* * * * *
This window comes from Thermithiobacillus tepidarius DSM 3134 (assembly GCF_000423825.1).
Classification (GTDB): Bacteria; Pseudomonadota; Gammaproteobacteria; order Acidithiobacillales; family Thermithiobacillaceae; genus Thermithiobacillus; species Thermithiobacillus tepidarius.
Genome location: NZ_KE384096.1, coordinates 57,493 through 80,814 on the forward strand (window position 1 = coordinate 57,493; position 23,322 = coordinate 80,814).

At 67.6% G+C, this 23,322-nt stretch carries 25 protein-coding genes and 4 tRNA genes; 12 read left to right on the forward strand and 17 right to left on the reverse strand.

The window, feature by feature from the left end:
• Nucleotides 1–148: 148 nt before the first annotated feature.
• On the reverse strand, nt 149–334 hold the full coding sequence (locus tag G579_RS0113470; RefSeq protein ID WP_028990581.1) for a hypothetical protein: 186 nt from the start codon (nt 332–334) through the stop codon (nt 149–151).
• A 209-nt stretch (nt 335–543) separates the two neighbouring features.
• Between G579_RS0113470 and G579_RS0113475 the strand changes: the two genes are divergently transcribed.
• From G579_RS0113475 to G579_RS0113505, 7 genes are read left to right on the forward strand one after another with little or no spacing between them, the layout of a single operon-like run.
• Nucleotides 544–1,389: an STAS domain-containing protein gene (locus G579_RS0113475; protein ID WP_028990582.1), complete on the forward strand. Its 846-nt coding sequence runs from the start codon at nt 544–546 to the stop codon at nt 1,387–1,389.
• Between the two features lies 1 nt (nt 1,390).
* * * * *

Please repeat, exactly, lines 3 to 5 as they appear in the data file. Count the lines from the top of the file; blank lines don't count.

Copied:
Genome location: NZ_KE384096.1, coordinates 57,493 through 80,814 on the forward strand (window position 1 = coordinate 57,493; position 23,322 = coordinate 80,814).

At 67.6% G+C, this 23,322-nt stretch carries 25 protein-coding genes and 4 tRNA genes; 12 read left to right on the forward strand and 17 right to left on the reverse strand.

The window, feature by feature from the left end: